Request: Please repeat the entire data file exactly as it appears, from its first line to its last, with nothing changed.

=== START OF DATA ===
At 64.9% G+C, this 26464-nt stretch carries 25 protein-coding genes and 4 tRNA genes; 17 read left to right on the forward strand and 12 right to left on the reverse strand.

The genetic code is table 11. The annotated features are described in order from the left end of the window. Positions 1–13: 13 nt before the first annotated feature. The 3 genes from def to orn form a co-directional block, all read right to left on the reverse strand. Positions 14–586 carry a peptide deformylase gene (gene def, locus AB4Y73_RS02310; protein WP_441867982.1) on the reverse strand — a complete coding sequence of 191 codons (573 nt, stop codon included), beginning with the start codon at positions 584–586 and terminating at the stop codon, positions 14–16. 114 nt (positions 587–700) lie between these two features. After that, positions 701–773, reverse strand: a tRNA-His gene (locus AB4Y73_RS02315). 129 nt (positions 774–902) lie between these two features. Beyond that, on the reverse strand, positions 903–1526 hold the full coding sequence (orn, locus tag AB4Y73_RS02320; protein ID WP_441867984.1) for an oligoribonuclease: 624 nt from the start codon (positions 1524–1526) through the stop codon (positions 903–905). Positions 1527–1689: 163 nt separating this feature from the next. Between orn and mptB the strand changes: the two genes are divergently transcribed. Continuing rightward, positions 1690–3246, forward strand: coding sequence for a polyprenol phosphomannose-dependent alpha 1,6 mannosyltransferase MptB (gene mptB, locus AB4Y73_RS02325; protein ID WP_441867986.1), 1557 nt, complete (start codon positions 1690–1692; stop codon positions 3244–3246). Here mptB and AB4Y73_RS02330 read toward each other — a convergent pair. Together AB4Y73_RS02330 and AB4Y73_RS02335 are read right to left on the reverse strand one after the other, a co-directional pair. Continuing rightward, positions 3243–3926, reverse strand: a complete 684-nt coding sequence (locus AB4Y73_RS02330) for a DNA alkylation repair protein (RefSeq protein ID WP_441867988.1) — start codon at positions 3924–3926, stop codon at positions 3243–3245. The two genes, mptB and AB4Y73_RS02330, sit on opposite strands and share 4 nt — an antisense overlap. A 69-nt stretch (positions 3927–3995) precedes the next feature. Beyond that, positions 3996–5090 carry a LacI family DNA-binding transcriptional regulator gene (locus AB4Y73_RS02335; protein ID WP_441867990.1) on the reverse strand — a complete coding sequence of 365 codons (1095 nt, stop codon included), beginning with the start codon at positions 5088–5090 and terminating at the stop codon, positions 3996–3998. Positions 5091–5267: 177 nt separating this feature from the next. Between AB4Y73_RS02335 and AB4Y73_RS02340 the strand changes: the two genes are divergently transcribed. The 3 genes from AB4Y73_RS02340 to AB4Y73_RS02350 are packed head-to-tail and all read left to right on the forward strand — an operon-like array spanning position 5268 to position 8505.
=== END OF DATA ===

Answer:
At 64.9% G+C, this 26464-nt stretch carries 25 protein-coding genes and 4 tRNA genes; 17 read left to right on the forward strand and 12 right to left on the reverse strand.

The genetic code is table 11. The annotated features are described in order from the left end of the window. Positions 1–13: 13 nt before the first annotated feature. The 3 genes from def to orn form a co-directional block, all read right to left on the reverse strand. Positions 14–586 carry a peptide deformylase gene (gene def, locus AB4Y73_RS02310; protein WP_441867982.1) on the reverse strand — a complete coding sequence of 191 codons (573 nt, stop codon included), beginning with the start codon at positions 584–586 and terminating at the stop codon, positions 14–16. 114 nt (positions 587–700) lie between these two features. After that, positions 701–773, reverse strand: a tRNA-His gene (locus AB4Y73_RS02315). 129 nt (positions 774–902) lie between these two features. Beyond that, on the reverse strand, positions 903–1526 hold the full coding sequence (orn, locus tag AB4Y73_RS02320; protein ID WP_441867984.1) for an oligoribonuclease: 624 nt from the start codon (positions 1524–1526) through the stop codon (positions 903–905). Positions 1527–1689: 163 nt separating this feature from the next. Between orn and mptB the strand changes: the two genes are divergently transcribed. Continuing rightward, positions 1690–3246, forward strand: coding sequence for a polyprenol phosphomannose-dependent alpha 1,6 mannosyltransferase MptB (gene mptB, locus AB4Y73_RS02325; protein ID WP_441867986.1), 1557 nt, complete (start codon positions 1690–1692; stop codon positions 3244–3246). Here mptB and AB4Y73_RS02330 read toward each other — a convergent pair. Together AB4Y73_RS02330 and AB4Y73_RS02335 are read right to left on the reverse strand one after the other, a co-directional pair. Continuing rightward, positions 3243–3926, reverse strand: a complete 684-nt coding sequence (locus AB4Y73_RS02330) for a DNA alkylation repair protein (RefSeq protein ID WP_441867988.1) — start codon at positions 3924–3926, stop codon at positions 3243–3245. The two genes, mptB and AB4Y73_RS02330, sit on opposite strands and share 4 nt — an antisense overlap. A 69-nt stretch (positions 3927–3995) precedes the next feature. Beyond that, positions 3996–5090 carry a LacI family DNA-binding transcriptional regulator gene (locus AB4Y73_RS02335; protein ID WP_441867990.1) on the reverse strand — a complete coding sequence of 365 codons (1095 nt, stop codon included), beginning with the start codon at positions 5088–5090 and terminating at the stop codon, positions 3996–3998. Positions 5091–5267: 177 nt separating this feature from the next. Between AB4Y73_RS02335 and AB4Y73_RS02340 the strand changes: the two genes are divergently transcribed. The 3 genes from AB4Y73_RS02340 to AB4Y73_RS02350 are packed head-to-tail and all read left to right on the forward strand — an operon-like array spanning position 5268 to position 8505.